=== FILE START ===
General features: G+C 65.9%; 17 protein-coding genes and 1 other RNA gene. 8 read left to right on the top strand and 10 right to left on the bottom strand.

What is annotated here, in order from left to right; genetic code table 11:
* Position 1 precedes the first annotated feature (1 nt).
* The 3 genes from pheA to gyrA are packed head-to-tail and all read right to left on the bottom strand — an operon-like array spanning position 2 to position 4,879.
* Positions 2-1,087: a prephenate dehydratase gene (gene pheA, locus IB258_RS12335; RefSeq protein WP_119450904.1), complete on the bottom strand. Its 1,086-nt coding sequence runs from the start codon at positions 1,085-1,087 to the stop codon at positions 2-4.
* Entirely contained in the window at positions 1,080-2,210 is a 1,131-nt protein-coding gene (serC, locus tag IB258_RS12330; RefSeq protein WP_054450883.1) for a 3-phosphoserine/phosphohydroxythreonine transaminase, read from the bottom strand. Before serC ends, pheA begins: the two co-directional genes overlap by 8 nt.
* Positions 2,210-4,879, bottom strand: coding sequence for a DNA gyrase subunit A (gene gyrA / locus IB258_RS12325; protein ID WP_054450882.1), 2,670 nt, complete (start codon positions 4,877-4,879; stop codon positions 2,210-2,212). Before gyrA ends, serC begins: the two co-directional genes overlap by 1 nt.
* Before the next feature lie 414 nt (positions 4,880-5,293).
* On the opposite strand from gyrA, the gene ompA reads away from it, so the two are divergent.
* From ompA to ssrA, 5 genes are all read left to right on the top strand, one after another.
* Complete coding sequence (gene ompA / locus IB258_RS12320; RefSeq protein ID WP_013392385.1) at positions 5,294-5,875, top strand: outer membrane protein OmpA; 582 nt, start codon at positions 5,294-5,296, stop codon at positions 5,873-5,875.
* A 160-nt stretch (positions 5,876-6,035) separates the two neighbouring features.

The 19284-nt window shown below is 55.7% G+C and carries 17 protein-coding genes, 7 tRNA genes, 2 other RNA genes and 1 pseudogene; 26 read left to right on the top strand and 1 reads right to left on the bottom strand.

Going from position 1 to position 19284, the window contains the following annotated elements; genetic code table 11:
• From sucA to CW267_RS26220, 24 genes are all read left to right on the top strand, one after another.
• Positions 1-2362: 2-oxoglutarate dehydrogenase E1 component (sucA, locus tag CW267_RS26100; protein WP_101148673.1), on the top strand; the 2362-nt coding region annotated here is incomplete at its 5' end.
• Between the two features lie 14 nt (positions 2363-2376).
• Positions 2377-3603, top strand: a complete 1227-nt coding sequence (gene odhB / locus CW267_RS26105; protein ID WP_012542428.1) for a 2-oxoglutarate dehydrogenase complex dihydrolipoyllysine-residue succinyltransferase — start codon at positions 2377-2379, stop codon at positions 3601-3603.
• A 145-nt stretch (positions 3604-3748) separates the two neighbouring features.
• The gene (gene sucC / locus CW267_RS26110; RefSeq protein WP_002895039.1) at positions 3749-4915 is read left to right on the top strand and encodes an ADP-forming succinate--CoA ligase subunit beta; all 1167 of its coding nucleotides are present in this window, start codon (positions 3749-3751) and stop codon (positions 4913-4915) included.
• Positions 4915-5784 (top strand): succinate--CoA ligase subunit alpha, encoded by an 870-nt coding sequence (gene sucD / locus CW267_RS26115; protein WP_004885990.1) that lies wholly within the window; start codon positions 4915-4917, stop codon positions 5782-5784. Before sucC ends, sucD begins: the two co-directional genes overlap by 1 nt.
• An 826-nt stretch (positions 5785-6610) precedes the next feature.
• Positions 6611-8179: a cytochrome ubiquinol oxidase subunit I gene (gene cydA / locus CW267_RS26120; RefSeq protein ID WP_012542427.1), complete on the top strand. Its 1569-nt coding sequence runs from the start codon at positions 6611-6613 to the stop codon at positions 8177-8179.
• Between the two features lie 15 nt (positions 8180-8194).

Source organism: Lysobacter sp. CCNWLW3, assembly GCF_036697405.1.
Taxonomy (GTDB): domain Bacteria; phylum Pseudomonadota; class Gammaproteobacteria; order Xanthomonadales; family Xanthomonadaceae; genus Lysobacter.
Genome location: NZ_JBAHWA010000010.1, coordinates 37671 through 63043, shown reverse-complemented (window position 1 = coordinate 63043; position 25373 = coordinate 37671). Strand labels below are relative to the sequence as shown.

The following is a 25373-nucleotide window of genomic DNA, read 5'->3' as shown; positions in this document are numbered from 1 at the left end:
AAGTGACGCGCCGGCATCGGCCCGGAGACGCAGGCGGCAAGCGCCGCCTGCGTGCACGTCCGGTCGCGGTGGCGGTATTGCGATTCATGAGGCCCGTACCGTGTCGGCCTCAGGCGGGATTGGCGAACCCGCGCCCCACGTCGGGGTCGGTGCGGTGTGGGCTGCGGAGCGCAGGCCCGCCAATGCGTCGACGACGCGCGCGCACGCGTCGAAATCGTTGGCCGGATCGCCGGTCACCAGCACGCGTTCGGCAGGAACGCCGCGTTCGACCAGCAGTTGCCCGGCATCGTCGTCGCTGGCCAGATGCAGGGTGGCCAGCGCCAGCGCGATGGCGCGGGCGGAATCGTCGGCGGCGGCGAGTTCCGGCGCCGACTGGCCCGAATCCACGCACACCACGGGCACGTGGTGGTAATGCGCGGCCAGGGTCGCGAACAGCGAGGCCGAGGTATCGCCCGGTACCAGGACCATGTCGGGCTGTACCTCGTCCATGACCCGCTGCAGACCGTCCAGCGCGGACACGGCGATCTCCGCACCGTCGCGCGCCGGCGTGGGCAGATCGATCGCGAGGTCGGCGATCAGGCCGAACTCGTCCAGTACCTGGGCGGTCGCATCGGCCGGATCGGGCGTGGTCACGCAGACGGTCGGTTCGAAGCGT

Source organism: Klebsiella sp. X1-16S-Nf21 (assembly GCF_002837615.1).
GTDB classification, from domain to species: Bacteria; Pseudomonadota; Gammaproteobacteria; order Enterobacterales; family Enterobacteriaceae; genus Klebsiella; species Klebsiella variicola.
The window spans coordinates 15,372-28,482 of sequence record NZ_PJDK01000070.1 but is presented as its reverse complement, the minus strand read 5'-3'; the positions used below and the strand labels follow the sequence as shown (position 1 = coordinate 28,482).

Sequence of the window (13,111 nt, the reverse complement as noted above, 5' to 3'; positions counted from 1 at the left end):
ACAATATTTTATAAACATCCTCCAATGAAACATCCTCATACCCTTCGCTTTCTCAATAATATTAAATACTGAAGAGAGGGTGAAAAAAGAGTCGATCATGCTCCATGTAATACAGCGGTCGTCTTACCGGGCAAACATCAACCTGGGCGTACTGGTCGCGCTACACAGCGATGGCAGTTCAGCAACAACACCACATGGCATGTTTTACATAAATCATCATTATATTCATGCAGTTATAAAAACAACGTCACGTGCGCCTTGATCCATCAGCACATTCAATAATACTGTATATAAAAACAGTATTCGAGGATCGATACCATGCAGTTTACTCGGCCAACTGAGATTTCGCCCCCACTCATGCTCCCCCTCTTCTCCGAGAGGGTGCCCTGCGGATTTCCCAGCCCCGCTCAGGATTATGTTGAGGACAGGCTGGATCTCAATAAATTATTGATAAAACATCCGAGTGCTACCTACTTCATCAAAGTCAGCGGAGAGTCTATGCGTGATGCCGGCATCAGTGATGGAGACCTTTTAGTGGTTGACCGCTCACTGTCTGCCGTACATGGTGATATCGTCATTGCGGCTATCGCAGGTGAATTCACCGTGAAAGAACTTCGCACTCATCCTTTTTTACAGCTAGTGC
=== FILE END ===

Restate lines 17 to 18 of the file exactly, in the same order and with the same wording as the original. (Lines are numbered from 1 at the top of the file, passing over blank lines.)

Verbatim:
• Between the two features lie 14 nt (positions 2363-2376).
• Positions 2377-3603, top strand: a complete 1227-nt coding sequence (gene odhB / locus CW267_RS26105; protein ID WP_012542428.1) for a 2-oxoglutarate dehydrogenase complex dihydrolipoyllysine-residue succinyltransferase — start codon at positions 2377-2379, stop codon at positions 3601-3603.